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How to Tell If Your Bike Seat Needs to Be Replaced
There are two, radically different trains of thought on replacing saddles (bike seats).
- The first one is if you have to ask, replace it.
- The second is if you need to ask, it's still good.
Despite this contradictory message, I think it is better to err on the side of caution. To make it short and sweet, use the information I mentioned earlier:
- If the seat is warped or has any divots, it needs to be replaced.
- If the seat cover is torn, or the rails are bent, the bicycle seat should be changed.
More Tips for Determining When to Replace Your Bike Saddle
- Consider the Type of Bike: If you ride a mountain bike, your seat will likely need to be changed more often. This is because the terrain is rough, and the saddle will absorb more shock on average.
- Consider Riding History: If you’ve had an accident on the bicycle, it's a good idea to inspect your seat carefully. Small tears can let bacteria and moisture in, leading to stinky seats (or worse).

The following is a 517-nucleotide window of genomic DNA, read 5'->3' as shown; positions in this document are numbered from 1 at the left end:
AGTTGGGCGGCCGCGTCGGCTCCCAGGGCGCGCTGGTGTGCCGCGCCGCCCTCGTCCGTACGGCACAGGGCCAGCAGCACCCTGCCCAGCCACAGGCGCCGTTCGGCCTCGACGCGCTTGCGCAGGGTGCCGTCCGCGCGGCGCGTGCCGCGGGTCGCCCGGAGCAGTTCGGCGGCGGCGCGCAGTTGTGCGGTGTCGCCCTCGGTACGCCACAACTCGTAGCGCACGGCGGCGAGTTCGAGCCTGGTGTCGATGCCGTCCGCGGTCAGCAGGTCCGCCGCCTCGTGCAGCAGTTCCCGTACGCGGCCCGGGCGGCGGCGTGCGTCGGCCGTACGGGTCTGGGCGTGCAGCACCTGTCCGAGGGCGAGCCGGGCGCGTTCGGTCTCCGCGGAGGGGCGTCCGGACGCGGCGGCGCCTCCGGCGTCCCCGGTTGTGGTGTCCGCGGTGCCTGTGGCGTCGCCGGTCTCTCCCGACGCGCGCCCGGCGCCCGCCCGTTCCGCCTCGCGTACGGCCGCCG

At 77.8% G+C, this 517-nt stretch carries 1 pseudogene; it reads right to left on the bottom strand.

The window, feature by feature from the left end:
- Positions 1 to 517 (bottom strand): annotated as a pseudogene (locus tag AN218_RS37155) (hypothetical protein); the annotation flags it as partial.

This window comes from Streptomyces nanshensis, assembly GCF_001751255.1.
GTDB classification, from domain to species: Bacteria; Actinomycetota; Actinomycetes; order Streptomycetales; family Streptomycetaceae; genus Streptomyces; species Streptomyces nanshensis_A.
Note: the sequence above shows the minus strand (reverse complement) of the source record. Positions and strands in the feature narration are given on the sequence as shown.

- Listen for Potential Damage: Another way to tell is to listen to it. If your seat makes any odd noises or creaking sounds when you get on or off, your seat is worn out.
Reasons to Replace Worn Bike Seats
Remember, there are technical and personal preferences that should be accounted for, as well as the type of bicycle seat you have (material-wise), and where you ride the most.
- It's important to replace worn-out seats, as it can impact your health and ruin your bike. Over time, our muscles acclimate to the stress they're subjected to, even if it's an incorrect position. Worn-out seats can place unnecessary pressure on our muscles, and cyclists who suffer from riding sores will tell you it's not a fun experience.